Write-Off: The Tax Blog

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In Defense of Losses – The Hill

Jeff Hoopes, UNC
October 10, 2020

What do Barack ObamaElizabeth WarrenHillary ClintonKamala HarrisJimmy Carter and Franklin Roosevelt all have in common? They are all losers. So are Dick CheneyNewt GingrichJeb Bush and George W. Bush. At least, according to their tax returns. All of these politicians have attempted to generate income through trading stock, renting real estate or conducting a trade or business but, in at least one year, have failed to post a profit associated with these undertakings, and instead generated a loss. And, just like more than one million U.S. taxpayers in 2018 have done, all have claimed some type of loss as a deduction on their tax return.  The recent revelation of Trump’s tax returns has started a national discussion regarding the deduction of losses. The tone of most news coverage seems to regard deducting a loss as if it were some shady tax planning scheme that requires a Swiss bank account and an expensive accountant in the Cayman Islands. Claiming losses, whether generated by rental real estate, as part of a business, or resulting from the sale of stock, is a fundamental part of our tax system. If you don’t make money, you don’t pay taxes.

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Academic Commentary On the Trump Tax Returns

Jeff Hoopes, UNC
October 06, 2020

As I mentioned in a previous quote, I emailed about 45 of my academic accounting colleagues and asked what they thought about the Trump tax return revelations by the New York Times. These are extremely smart people who know a lot about tax, and, as far as I have been able to gather, are incredibly even-minded and non-partisan about the whole thing. Here is the distillation of the comments into 9 different themes:

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Who Leaked the Trump Tax Returns?

Jeff Hoopes, UNC
October 03, 2020

As I have been reading the commentary on the Trump tax returns, of the many questions that remain are “who leaked these returns?” There are a few possibilities. I decided I would poll my fellow accounting academics. I emailed about 45 accounting researchers who specialize in tax. I had 15 respond. One question I asked was “Who do you think leaked the tax return information to the New York Times?” Several people simply said they had no idea, and, some preferred not to be quoted. But, of those giving me permission to quote them, here are the opinions on how those returns got to the New York Times:

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A Mountain of Trees – Brief Thoughts on the Trump Tax Returns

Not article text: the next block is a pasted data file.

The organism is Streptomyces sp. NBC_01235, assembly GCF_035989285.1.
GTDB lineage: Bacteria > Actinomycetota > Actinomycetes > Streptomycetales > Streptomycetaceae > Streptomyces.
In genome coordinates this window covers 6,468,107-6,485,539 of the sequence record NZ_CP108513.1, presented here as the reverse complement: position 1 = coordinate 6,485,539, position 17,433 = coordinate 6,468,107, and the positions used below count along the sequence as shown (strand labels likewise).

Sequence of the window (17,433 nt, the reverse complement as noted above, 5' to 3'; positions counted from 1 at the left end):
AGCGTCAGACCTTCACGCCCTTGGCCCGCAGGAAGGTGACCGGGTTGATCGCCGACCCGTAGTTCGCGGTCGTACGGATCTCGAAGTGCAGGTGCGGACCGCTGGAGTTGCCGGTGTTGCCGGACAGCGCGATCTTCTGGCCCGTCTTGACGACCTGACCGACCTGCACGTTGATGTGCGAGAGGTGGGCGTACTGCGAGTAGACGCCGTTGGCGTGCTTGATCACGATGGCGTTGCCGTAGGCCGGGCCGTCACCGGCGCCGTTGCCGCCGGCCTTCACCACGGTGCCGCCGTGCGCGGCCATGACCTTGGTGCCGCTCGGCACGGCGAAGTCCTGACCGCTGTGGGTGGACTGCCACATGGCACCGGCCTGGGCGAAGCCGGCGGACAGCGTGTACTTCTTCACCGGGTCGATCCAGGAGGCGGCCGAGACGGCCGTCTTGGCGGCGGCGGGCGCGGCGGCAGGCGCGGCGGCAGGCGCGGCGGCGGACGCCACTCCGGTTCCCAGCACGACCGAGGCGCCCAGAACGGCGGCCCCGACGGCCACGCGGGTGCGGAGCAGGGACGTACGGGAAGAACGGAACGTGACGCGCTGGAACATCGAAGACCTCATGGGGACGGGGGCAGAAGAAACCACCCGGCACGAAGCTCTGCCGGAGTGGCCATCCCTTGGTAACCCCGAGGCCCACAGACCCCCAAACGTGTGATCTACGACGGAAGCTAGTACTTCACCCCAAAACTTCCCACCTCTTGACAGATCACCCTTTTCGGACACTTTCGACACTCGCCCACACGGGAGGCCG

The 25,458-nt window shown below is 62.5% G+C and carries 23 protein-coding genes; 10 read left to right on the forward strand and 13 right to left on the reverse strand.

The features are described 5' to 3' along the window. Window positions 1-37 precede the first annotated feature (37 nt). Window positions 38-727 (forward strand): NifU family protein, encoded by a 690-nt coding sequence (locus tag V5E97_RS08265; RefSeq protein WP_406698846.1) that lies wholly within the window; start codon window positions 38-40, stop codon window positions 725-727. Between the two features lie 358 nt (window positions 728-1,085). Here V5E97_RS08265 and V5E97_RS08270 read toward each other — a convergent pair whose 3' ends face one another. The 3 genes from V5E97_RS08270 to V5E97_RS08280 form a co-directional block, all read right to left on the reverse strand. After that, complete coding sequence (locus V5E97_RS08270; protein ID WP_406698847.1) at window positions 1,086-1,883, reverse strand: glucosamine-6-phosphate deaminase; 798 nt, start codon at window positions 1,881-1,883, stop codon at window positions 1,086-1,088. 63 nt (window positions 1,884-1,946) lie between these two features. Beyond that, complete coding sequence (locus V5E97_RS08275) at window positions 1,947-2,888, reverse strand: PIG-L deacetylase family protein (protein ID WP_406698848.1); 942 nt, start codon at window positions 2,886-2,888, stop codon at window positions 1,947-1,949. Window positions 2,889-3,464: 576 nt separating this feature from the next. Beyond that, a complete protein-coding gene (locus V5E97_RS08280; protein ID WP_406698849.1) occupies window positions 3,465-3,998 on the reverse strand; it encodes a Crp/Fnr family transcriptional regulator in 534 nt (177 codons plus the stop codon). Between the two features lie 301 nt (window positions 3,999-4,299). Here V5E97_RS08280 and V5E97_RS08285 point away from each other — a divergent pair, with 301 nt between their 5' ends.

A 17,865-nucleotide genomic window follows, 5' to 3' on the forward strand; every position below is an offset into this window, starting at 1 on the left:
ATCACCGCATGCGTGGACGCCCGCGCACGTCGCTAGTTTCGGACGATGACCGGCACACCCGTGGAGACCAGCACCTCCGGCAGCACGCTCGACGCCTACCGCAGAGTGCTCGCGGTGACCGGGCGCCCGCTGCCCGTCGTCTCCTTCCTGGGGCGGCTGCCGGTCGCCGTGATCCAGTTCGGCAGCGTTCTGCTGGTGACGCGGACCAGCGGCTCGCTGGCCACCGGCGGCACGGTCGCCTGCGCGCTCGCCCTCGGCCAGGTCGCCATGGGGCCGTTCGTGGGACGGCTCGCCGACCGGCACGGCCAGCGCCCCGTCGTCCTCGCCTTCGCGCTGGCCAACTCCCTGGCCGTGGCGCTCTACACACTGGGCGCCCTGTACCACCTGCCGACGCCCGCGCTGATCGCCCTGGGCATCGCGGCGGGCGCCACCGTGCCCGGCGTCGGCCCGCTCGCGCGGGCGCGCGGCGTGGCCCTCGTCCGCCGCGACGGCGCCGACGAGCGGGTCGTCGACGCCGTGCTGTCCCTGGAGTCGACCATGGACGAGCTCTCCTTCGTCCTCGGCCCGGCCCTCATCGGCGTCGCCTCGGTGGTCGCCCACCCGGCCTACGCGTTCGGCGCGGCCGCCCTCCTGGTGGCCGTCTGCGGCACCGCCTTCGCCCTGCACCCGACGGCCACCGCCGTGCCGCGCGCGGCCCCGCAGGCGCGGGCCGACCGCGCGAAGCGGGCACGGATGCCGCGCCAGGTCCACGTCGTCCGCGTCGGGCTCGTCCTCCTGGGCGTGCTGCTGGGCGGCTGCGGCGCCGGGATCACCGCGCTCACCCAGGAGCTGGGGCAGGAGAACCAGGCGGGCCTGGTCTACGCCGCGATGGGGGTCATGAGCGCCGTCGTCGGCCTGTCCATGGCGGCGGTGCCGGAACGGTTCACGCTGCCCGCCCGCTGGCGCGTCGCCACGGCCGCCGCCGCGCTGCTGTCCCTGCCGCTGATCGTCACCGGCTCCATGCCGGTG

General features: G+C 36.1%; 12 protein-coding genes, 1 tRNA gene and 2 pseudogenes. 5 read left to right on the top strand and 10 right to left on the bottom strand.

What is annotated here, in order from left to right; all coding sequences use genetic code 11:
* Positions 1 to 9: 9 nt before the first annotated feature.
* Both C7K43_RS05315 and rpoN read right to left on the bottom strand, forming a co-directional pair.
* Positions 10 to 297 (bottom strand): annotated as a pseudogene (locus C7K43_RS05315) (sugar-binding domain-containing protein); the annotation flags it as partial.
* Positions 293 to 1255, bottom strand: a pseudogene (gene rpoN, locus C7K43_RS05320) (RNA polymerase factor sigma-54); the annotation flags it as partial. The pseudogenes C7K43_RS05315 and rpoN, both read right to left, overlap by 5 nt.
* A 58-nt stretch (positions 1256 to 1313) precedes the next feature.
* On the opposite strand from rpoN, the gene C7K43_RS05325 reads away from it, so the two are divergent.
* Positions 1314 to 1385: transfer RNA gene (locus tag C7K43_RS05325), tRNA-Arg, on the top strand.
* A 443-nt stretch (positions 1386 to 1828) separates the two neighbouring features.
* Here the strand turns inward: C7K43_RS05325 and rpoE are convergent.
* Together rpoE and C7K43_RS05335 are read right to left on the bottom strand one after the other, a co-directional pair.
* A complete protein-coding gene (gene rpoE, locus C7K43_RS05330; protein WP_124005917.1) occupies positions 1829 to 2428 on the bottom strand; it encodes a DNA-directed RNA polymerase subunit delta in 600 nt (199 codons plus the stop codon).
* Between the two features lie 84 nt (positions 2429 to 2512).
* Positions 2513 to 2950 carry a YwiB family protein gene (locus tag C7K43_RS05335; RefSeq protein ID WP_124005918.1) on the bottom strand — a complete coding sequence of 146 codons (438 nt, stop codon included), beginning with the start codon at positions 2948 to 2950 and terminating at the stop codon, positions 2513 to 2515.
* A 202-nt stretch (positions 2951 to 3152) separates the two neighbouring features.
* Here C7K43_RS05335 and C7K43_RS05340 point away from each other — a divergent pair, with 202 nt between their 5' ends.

Jeff Hoopes, UNC
September 30, 2020

People sometimes say that the big picture is missed by saying someone “can’t see of the forest for the trees.” Recently, the New York Times obtained a mountain of tax return information regarding President Trump. As I have been reading it, the report seems like a mountain of trees. Lovely trees. All sorts of different kinds. And so many of them. All in a giant mountain. But, for the mountain of trees, you have no idea what the forest that they cut down to produce the mountain actually looks like. I don’t feel like I know any more about Trump’s actual tax situation before the report than after. However, as I read the report, I had the following questions:

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What if a Rogue IRS Employee Leaked Trump’s Tax Returns?

Jeff Hoopes, UNC
September 30, 2020

The New York Times assures us that the source of the Trump tax returns had them legally, and, since they are always truthful, I am not sure why we should doubt this. In my mind, this assertion would preclude an IRS employee as the leaker, because an IRS employee who possessed the returns for non-IRS businesses (like leaking to the New York Times) would be in violation of the law (one applicable law here is the amazingly named “Taxpayer Browsing Protection Act of 1997”, which is now in the Internal Revenue Code as Section 7213A—you may have not previously known the Internal Revenue Code protects you, as a taxpayer, from being "browsed"). But, while data security is a huge priority at the IRS, the IRS certainly is not flawless when it comes to data security. No one is, or really can be. What if someone at the IRS did leak?